Reading Time: 4 minutesIt’s drama season in Sydney’s Bengali community, writes RAKA MITRA
As the city geared up for the recent City2Surf, the Bengali community of Sydney were rugging up to enjoy Natya Utsav, the Bengali Association of NSW’s annual drama evening. The event had the audience in stitches with two comedies, The Love Trap (Premer Phade) and Solution X.
The Love Trap was a comedy of errors, scripted by Sydney’s very talented Ashish Bhattacharya. Well-known for sculpting some truly magnificent Durga idols for the Bengali festive season, Ashish took time out for some theatre.
In The Love Trap, he reinvents an old classic by Gautam Ray, bringing it up to date with modern times and enhancing the plot, to appeal to a community audience where the actors were all friends and family.
The curtains opened to a young woman being rescued by a man from apparent suicide on railroad tracks, muttering something about love lost.
For her first time on stage, Shaila Rahman won over the audience with her vivacious character Anuradha, who’s in love with the concept of love and all things Bollywood. Her object of desire, Dr Rajeshwar Roy (played by Rana Banerjee), is a man nearly double her age. The plot thickens as the doctor lies about already being married, raising a predicament: he needs to find a wife! His ever faithful personal assistant Shobhna (played by Pratibha Banerjee), steps in and of course, she’s always had a secret love for the doctor as well!
The ladies sashay around the stage in different sarees, making costume changes appear effortless.
Meanwhile, Anuradha’s family are trying to find a groom for her. Her retired army father, played by the director himself, Swapan Trivedi, introduces Taranga (Neel Dey). Taranga, as an impatient young man who thinks it would be more efficient to get the honeymoon out of the way before going into wedding planning, brings in his own moments of comedy. Anuradha’s mother Hemnalini is played to perfection by the veteran Bengali stage mum Mita Majumdar – worried for her darling daughter’s future, the feisty wife bickering with her husband, and the dutiful daughter-in-law too, all with the air of sophistication appropriate for an army officer’s wife.
But it is Bhujanga, a very effeminate dental surgeon (played by Sandipan Ganguli) who has the audience in stitches. (Sandipan’s muse for his wonderful small act was none other than the late Rituporno Ghosh, who in many of his films played transgender roles. Sandipan found a unique solution to overcome a stage actor’s biggest dilemma i.e. what to do with one’s hands! He kept twirling the ends of his dupatta, an act not just amusing to watch, but also completely fitting with his character).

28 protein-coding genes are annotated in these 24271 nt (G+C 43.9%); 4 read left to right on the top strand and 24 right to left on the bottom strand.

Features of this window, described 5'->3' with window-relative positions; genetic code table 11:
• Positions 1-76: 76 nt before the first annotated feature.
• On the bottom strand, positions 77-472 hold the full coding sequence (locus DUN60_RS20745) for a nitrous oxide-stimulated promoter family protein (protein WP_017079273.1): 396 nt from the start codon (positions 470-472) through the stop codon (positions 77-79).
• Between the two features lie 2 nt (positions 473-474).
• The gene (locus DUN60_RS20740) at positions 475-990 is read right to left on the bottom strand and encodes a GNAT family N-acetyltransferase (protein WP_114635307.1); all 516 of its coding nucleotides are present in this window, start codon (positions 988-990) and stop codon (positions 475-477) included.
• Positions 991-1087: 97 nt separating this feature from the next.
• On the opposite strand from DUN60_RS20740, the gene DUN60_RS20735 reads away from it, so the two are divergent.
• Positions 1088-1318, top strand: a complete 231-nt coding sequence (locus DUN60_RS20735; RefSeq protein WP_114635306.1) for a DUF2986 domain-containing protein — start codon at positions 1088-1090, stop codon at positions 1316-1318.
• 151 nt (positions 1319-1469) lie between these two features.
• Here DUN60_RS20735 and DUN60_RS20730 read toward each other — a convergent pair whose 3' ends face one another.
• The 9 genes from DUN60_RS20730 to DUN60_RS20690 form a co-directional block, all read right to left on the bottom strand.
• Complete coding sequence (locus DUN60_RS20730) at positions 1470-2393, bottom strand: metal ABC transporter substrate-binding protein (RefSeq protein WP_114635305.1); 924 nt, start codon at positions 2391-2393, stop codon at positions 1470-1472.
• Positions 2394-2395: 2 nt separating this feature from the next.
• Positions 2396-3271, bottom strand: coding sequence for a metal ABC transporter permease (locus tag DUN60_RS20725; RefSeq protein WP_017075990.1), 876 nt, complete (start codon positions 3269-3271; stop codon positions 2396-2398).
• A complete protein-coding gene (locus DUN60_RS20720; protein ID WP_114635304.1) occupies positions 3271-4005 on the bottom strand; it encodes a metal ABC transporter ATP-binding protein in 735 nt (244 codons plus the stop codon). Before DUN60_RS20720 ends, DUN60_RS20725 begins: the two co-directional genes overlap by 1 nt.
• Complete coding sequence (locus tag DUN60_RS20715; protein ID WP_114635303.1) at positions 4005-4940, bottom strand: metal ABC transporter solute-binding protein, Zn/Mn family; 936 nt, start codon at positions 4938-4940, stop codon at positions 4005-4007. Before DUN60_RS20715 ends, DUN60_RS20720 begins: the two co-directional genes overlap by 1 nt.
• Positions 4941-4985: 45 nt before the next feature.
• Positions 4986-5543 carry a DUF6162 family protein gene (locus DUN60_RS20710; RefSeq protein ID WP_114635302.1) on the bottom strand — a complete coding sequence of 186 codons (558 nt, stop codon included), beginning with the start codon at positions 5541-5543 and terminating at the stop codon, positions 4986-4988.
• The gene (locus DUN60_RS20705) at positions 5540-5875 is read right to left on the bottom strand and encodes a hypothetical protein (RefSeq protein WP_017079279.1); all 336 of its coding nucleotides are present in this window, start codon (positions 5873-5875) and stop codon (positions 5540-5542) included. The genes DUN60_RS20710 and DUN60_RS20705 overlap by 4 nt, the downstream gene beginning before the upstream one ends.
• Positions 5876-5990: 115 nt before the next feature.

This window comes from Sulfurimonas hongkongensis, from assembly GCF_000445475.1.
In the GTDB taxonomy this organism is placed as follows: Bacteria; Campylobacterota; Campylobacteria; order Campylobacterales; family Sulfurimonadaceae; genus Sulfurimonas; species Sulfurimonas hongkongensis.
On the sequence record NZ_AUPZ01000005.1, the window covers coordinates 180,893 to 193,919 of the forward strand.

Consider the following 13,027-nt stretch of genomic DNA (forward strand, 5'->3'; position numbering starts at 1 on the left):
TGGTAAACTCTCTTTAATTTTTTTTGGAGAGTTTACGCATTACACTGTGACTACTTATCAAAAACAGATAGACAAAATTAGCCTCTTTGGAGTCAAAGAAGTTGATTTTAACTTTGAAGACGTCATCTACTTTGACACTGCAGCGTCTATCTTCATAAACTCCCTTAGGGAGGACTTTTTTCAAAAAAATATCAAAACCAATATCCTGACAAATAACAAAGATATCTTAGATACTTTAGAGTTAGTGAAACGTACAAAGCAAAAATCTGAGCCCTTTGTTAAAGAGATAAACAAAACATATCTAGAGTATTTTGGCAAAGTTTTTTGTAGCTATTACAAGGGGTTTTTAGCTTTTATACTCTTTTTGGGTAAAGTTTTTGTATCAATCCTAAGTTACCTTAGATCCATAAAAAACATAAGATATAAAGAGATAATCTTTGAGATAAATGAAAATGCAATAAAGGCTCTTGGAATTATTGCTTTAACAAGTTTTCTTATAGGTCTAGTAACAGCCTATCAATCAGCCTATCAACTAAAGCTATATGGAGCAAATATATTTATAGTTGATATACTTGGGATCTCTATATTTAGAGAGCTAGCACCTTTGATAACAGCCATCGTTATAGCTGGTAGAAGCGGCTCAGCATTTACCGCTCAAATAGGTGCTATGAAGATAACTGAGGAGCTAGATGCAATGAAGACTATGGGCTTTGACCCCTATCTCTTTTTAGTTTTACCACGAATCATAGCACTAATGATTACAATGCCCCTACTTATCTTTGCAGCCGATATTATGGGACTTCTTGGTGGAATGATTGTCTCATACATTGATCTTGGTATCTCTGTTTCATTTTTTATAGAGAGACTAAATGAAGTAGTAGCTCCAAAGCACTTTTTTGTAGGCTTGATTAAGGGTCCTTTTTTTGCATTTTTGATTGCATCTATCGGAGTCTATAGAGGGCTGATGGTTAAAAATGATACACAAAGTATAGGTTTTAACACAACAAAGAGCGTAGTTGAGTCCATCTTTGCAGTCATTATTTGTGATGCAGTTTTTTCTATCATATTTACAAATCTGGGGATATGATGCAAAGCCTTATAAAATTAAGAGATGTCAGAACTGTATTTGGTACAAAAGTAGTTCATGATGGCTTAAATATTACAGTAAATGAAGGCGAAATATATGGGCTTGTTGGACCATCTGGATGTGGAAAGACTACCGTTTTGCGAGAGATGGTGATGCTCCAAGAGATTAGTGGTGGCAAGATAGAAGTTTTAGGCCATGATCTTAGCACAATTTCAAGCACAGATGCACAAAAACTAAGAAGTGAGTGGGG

To further confound the situation, Anuradha’s rescuer Rudra (Saikat Das) now professes his love for Anuradha, through poetry, no less. It is a role for which Saikat is well cast, given he has made a name for himself in Bengali radio skits, his wonderful voice and perfect diction a testament to this.
Amid all the hilarious confusion, a family reunion, and a side-splitting dance sequence by the family help played by Ram Misra, elicited many catcalls from the audience!
The second play of the evening, Solution X was written by famous Bengali playwright the late Badal Sarkar and directed by Asim Das. The plot is centred on an eccentric scientist and his nine-year-old daughter Tutul played this time by mischievous debutante Heeya Mitra. Trouble starts when little Tutul mixes up a special concoction of potions in her father’s lab. “Solution X” has the effect of making people lose their inhibitions, making them feel years younger and also bringing out some underlying insecurities.
The actors portrayed their roles formidably with perfect comic timing. The scientist played by Srimanta Mukherjee had audiences laughing at his forgetfulness, akin to Einstein. Jhiki Roychoudhury who played the role of the scientist’s wife excelled in her role as she morphed back and forth between a grown woman and a young girl throwing many a tantrum under the influence of Solution X.
Supporting roles of the scientist’s colleagues played by Surja, Rupa Roy, Samya Mitra and Deepak Hor were all fantastically portrayed.
Taking time off work and family commitments requires people that are passionate about the art of drama and this group definitely was! The directors both wove their own creativity into their plays, whether via soundtracks, eccentric gesticulation or colourful set design, every detail adding to the success of the play.